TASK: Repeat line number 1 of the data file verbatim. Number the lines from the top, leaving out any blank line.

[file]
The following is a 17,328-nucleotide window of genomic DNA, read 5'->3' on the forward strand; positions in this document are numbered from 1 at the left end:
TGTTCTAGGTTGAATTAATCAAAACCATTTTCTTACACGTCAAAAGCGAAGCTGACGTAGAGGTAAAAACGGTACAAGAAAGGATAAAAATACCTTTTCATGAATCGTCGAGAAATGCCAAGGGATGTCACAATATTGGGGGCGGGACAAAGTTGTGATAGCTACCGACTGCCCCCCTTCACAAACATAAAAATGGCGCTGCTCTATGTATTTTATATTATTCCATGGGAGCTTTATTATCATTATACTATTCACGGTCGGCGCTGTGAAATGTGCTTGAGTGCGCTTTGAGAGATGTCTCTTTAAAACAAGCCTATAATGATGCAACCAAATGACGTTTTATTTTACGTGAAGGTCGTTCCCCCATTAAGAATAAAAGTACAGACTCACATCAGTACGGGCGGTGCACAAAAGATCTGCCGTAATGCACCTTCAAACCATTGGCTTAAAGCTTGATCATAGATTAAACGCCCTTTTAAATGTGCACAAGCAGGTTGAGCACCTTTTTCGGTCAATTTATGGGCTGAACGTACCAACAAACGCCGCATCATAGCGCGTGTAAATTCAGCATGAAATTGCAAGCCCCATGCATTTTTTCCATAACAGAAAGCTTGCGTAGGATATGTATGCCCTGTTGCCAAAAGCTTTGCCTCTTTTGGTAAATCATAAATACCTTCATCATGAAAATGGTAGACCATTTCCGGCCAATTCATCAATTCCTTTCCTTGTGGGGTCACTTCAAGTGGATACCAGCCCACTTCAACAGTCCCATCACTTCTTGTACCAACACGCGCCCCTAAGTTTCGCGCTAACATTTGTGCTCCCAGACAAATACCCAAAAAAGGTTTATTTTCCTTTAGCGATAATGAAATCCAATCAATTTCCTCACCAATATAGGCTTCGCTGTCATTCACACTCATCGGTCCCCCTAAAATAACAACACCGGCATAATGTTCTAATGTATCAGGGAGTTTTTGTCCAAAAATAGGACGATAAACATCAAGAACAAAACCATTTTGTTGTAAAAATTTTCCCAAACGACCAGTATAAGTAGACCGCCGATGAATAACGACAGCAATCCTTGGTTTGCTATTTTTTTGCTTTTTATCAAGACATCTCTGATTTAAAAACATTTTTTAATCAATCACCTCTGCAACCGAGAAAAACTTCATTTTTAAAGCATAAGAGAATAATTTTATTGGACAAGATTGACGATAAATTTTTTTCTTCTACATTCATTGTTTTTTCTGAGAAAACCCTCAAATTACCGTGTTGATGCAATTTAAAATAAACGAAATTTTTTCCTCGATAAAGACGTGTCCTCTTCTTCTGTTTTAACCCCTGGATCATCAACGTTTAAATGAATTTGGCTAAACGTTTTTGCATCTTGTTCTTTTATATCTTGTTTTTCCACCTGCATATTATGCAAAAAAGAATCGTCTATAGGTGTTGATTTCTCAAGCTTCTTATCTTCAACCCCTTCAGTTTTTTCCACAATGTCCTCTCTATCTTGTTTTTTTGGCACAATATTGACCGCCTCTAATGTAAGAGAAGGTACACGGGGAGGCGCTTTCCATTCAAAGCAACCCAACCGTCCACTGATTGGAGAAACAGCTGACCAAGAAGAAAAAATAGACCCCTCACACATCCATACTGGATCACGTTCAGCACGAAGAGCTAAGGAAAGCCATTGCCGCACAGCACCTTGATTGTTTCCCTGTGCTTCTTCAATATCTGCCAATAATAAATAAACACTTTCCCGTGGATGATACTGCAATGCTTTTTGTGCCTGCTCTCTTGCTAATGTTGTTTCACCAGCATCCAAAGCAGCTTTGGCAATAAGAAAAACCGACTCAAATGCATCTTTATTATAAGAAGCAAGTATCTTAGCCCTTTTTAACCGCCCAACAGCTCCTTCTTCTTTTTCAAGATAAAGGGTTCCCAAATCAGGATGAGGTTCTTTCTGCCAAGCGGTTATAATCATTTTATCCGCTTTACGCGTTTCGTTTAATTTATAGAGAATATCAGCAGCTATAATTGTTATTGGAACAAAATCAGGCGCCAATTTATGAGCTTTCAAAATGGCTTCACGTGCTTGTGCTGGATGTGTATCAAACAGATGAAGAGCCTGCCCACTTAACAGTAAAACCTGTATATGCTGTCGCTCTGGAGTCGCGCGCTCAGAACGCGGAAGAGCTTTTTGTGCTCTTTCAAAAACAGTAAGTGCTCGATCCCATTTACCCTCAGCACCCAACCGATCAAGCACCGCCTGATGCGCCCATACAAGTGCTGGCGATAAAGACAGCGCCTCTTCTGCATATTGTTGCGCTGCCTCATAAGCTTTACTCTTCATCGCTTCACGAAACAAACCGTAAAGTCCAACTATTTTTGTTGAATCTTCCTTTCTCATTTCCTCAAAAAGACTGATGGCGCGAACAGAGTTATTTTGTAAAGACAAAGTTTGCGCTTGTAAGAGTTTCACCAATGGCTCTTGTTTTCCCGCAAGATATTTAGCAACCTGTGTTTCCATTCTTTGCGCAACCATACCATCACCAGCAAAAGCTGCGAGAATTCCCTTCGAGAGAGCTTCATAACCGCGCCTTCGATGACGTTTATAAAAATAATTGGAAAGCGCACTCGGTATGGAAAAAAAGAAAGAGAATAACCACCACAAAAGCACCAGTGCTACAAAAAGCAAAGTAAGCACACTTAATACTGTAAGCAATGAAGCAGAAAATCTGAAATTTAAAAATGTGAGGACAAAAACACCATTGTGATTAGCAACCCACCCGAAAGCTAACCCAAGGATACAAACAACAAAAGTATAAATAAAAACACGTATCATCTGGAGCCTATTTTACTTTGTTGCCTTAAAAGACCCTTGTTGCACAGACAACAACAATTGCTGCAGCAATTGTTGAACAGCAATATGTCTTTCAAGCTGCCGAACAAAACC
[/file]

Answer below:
The following is a 17,328-nucleotide window of genomic DNA, read 5'->3' on the forward strand; positions in this document are numbered from 1 at the left end: